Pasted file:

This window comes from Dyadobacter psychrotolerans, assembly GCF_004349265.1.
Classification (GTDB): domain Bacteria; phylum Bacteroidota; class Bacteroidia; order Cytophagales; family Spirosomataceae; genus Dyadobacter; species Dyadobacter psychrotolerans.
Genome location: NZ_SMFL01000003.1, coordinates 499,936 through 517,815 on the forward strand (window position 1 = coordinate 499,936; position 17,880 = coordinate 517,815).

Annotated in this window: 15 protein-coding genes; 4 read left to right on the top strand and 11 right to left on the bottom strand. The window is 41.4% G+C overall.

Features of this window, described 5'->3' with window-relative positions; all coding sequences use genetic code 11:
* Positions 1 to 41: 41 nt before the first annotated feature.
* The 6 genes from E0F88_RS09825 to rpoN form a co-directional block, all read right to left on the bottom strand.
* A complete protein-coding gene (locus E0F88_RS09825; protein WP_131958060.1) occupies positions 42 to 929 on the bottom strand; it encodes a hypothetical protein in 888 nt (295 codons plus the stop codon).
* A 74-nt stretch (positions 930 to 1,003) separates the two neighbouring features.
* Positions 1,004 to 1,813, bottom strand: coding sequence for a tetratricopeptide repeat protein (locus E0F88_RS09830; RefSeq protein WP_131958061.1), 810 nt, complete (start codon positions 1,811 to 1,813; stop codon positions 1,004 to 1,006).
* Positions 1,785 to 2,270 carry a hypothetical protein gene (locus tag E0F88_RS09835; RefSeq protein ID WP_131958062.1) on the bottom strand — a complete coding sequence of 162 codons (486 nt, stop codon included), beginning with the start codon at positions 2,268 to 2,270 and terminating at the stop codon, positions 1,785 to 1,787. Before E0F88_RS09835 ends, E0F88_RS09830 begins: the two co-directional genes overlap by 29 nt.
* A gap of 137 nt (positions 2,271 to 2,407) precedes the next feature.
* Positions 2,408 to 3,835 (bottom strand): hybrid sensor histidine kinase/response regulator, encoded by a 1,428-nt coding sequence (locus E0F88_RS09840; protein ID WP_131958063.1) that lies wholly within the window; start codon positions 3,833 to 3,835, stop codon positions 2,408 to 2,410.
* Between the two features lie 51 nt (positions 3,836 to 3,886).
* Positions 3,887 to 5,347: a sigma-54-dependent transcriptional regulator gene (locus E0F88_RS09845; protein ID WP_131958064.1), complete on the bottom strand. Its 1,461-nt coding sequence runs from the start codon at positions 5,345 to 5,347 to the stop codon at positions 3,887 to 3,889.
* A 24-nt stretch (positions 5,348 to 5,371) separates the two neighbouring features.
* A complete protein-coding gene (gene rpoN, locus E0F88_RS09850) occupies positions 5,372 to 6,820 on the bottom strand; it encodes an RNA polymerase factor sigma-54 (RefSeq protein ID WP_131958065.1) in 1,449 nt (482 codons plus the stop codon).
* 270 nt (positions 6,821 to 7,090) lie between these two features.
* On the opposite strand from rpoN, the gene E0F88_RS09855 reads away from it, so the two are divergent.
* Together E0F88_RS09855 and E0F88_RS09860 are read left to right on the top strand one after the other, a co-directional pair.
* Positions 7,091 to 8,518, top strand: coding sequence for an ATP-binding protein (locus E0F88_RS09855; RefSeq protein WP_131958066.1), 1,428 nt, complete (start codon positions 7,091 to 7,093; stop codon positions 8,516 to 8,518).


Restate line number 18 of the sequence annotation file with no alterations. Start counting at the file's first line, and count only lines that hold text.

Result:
* 270 nt (positions 6,821 to 7,090) lie between these two features.